Sunday 3 July 2022

Arun Ghosh's The Canticle of the Sun at the Spitalfields Music Festival

Arun Ghosh: The Canticle of the Sun - Arun Ghosh & ensemble - Spitalfields Festival at St John on Bethnal Green
Arun Ghosh: The Canticle of the Sun - Arun Ghosh & ensemble - Spitalfields Festival at St John on Bethnal Green

Arun Ghosh: The Canticle of the Sun; Arun Shosh, Irini Arabatzi, Seaming To, Camilla George, Sarathy Korwar, Ruth Goller, Davide Mantovani; Spitalfields Music at St John on Bethnal Green

Eclectic and powerful, Ghosh's style of composed jazz fused many different elements in his setting of St Francis' original Umbrian dialect text

Clarinettist and composer Arun Ghosh's spiritual jazz reimagining of St Francis of Assisi's The Canticle of the Sun premiered at this year's Norfolk & Norwich Festival, when Tony heard it and reviewed it for us [link]. Produced by Sound UK, the work was a co-commission between the Norfolk & Norwich Festival and Spitalfields Music. On Friday 1 July 2022, we caught Arun Ghosh and his ensemble giving the London premiere of The Canticle of the Sun at St John on Bethnal Green as part of Spitalfields Music's Summer festival. 

Ghosh set St Francis' text in the original Umbrian dialect, sung by Irini Arabatzi and Seaming To, accompanied by Arun Ghosh on keyboards (with some guitar and clarinet), Camilla George on alto saxophone, Sarathy Korwar on drums and percussion, Ruth Goller on electric bass and Davide Mantovani on double bass. Lighting was by Brendan Clarke with sound by Tim Hand.

The text was split up into ten sections, each prefaced by a spoken recitation of a key part of the English translation which pointed up the theme of that section, 'Brother Sun', 'Sister Moon and the stars', 'Brother Wind', 'Brother Fire', Sister Mother Earth', 'Those who give pardon', 'Those who endure in peace', 'Sister Bodily Death' and a final 'Praise and bless my Lord'. The style was very much composed jazz, highly structured but with space for instrumental riffs notably from Ghosh, George and Mantovani. The sound world was fascinatingly rhythmic; instrumentally, Ghosh placed a lot on the two bass instruments and the drum kit, with just his keyboards filling in harmony. In some sections this created a feeling of the two voices (usually in unison) over a rhythmic figure with little in the way of middle filling.

Each section had a particular character, with Ghosh showing an eclectic taste so that the music had elements of chant, laid-back late-night blues, minimalism and more. The styles also varied from the note crunching to the spare, and even at one point a feeling that a Country-style sing-along was not far away. But in each section, he would set up a rhythmic motif which was repeated, with variants, and the music would evolve over this. Whether fast or slow, this gave the music a fascinating sense of impetus, and even the most laid-back of music could be whipped up into strong climaxes. This meant that for all the eclecticism, it was Ghosh's own voice that was prominent.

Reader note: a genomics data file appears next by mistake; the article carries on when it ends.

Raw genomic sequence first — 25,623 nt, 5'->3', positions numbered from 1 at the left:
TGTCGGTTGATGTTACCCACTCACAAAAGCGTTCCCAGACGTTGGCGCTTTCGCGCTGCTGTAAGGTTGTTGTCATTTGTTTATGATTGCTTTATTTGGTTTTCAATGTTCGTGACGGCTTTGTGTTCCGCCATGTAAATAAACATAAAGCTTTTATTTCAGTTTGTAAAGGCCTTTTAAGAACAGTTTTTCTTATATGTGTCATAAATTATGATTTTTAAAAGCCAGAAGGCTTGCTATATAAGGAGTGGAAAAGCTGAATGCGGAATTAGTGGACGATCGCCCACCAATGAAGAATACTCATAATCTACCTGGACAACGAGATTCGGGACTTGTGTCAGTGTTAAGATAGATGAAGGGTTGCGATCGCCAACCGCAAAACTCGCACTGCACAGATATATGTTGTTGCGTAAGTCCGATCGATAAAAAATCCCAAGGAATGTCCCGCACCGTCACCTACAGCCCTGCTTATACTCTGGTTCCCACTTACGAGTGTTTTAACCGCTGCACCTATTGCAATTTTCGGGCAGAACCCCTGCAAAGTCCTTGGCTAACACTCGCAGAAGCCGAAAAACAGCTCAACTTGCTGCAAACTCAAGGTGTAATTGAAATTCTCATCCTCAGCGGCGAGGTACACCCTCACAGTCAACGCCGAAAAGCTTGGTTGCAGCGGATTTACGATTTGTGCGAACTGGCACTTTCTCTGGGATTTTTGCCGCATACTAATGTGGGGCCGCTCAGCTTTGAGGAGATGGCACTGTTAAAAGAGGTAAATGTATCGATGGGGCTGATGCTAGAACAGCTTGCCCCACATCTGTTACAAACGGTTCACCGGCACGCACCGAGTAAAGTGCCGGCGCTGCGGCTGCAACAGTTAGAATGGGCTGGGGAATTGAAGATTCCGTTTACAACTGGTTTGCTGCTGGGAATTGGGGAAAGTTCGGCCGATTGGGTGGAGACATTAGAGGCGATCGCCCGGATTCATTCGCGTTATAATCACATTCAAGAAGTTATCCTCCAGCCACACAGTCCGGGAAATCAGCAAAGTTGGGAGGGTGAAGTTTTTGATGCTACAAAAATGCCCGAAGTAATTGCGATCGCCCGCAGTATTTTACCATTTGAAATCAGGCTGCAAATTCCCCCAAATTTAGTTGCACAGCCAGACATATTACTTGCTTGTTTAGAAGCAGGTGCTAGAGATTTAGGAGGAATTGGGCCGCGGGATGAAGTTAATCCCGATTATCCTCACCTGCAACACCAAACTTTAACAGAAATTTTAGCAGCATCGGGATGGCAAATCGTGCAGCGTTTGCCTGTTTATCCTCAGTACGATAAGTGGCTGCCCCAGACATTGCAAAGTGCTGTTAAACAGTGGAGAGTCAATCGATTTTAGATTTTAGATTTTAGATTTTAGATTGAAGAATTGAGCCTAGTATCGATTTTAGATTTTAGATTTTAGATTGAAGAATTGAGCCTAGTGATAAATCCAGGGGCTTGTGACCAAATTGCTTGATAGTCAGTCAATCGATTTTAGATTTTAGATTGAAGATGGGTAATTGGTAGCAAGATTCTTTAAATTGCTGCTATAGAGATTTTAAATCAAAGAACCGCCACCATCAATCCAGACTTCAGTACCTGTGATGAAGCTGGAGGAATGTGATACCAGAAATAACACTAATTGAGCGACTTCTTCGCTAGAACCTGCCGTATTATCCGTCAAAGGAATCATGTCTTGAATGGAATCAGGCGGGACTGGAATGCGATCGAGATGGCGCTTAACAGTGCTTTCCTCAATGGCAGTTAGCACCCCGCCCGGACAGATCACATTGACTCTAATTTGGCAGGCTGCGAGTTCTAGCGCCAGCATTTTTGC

He was a highly active participant in the drama, most of the evening he directed from the keyboards and his body language was almost as expressive as his playing. For 'Mother Earth' he moved to acoustic guitar and then during 'Sister Bodily Death' there was a stunning, climactic clarinet solo that moved from something rather Eastern Mediterranean and ancient into more jazz-inspired intensity. The ending, coming after this clarinet solo section, was aetherial and evocative, gradually unwinding to a satisfied close.

Lighting by Brandan Clarke was heavily involved in the changes of mood, though there was a rather over dependence on strong colours (see the above highly pink image), and I would have liked moments when we could see the players in a more natural light. This was a highly amplified evening, and whilst Tim Hand's sound set up gave us a strong clear sound, I felt that it was a little too much for the venue. Ghosh's approach was a long way from big-band screaming and a subtler sound scheme would have helped, but perhaps that is just the old fogey in me!

Given that Spitalfields Music presents such a diverse array of styles and genres, I felt that this presentation had missed a trick and that an early evening performance of Walton's fine choral setting of the text, Canticle del Sole (from 1974) might have been an interesting exercise in compare and contrast, and there are plenty of other settings of the text to explore from Donovan to Tõnu Kõrvits!


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